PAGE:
by Kwei Quartey
In equatorial Africa, day breaks around 5:30 a.m. no matter the time of year. Morning preparations at the Voyager Hotel in Accra, Ghana follow a similar timetable. The breakfast buffet is laid out, the day staff arrives to take over from the graveyard shift, the janitor sweeps the lobby, and tour buses and hired cars park in readiness at the front of the hotel.
Jost Miedema also has a set routine each morning. His alarm goes off at 5:40, and he rises and changes out of his pajamas. His busy schedule begins with a one-hour swim. Leaving his hotel chalet, he walks across the lawn to the pool, enjoying the feeling of the springy grass underfoot. A former triathlete, he’s a healthy forty-five. To his left stands the main hotel, a square, salmon-colored, two-story building that is neither shabby nor stylish, and where accommodations are significantly cheaper than his chalet. Fortunately, his company pays for his luxury.
The lights around the pool deck are off, but there is already enough illumination from the sun’s nascent rays. He tosses his towel onto one of the umbrella tables, pulls his goggles over his head and presses them against his eyes to make a tight seal. As he walks to the edge of the pool, he sees a shadow at the bottom of the deep end.
Thomas, the gardener, is unfurling the hose to water the canna lilies in the hotel’s back garden. He is the first person to hear the cries for help. He drops the hose and runs around the corner to the swimming pool, where he finds Mr. Miedema on the deck kneeling over a naked white woman and pumping her chest hard with both hands. She is ghostly pale except for her head and neck, which are purplish. Her arms and legs are flexed upward in the rigor of death.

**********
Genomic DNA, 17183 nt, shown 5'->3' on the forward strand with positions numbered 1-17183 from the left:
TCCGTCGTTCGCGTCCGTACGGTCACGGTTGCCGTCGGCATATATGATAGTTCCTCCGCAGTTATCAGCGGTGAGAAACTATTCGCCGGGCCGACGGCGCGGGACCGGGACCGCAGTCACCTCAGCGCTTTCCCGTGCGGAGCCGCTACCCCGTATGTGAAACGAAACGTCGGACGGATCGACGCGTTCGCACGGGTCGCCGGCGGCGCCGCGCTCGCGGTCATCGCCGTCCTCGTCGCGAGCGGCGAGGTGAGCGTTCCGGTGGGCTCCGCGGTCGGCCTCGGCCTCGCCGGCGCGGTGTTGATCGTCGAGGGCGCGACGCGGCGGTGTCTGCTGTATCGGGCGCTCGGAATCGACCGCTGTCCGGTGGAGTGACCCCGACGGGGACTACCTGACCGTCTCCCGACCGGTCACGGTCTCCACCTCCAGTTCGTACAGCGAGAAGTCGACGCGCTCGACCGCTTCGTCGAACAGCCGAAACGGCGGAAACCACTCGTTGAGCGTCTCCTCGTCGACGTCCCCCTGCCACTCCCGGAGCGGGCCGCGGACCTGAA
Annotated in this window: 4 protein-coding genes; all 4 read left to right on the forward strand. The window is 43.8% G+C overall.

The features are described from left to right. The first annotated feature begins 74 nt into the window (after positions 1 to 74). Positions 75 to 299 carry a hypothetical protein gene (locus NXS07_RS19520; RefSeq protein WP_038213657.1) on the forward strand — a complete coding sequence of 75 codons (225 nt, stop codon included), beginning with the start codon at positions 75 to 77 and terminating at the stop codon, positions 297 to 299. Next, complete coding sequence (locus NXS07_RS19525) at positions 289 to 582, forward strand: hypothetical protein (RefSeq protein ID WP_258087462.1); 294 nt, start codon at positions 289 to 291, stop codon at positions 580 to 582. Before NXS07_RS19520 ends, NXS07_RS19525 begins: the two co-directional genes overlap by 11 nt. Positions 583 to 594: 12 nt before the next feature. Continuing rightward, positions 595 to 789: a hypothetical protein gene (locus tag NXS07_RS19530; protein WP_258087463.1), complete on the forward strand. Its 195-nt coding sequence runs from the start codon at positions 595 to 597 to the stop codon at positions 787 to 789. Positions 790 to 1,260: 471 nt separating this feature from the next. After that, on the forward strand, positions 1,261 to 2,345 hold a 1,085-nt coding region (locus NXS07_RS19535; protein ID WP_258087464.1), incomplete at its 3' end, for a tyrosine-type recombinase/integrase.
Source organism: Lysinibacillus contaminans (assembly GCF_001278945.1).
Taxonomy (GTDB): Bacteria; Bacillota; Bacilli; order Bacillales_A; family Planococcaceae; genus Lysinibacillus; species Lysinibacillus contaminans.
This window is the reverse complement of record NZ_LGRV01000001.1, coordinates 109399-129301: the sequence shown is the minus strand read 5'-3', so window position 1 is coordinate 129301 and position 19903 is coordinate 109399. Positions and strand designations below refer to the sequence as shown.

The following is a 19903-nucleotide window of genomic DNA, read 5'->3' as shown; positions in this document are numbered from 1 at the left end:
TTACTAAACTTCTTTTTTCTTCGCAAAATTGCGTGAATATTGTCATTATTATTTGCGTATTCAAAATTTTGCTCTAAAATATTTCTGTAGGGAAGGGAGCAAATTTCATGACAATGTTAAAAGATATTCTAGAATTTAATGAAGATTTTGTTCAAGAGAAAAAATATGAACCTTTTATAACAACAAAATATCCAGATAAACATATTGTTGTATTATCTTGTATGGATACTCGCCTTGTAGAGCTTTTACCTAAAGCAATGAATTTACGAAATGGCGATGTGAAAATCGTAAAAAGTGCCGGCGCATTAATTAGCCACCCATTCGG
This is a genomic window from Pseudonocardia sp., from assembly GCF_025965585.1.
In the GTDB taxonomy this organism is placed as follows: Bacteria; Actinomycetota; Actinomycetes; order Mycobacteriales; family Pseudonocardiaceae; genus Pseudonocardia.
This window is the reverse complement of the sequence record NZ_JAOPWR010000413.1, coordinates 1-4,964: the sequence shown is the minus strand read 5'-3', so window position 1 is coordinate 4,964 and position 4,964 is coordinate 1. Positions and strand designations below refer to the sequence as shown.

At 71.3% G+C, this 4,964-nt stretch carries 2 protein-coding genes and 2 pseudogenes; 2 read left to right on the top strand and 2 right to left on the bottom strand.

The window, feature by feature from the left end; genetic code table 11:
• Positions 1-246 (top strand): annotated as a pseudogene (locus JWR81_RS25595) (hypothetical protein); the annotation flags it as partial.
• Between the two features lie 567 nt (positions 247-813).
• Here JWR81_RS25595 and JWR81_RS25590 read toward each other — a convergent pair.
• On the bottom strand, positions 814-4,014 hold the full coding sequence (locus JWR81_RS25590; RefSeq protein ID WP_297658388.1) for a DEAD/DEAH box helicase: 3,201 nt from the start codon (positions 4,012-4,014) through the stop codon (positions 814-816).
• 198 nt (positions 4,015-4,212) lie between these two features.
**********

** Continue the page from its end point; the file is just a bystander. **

“She’s drowned!” Mr. Miedema screams at him. “Go and get the doctor!”
Thomas turns around and begins to run as Amadu, the night security guard, comes rushing in the opposite direction.
“Call the doctor!” Thomas yells to him. “Somebody drown!”
Amadu runs back to the hotel to get the doctor. As Mr. Miedema continues CPR, Thomas hovers, his hand over his open mouth as he exclaims in distress, “Ao! Ao!”
A spectator crowd, mostly hotel staff, is forming at one end of the pool. Thomas takes off his shirt and covers the woman’s private parts.
Amadu returns with Dr. Franklin, a squat balding man still in his pajamas.
“What happened?” he asks, crouching beside Mr. Miedema.
“Found her at the bottom of the pool when I came to swim,” he says, out of breath.
“Oh, my God,” Franklin mutters. “I think she’s long gone. Stop compressions a moment.”
He palpates her neck with his fingertips, feeling for the carotid pulse. There is none. Her eyes stare up without seeing and her body is as cold and lifeless as a stone statue.
He shakes his head sadly. “We’re too late.”
Copyright © 2013 Kwei Quartey
Read about the real life mystery and tragedy that triggered the idea for Death at the Voyager Hotel: KweiQuartey.com.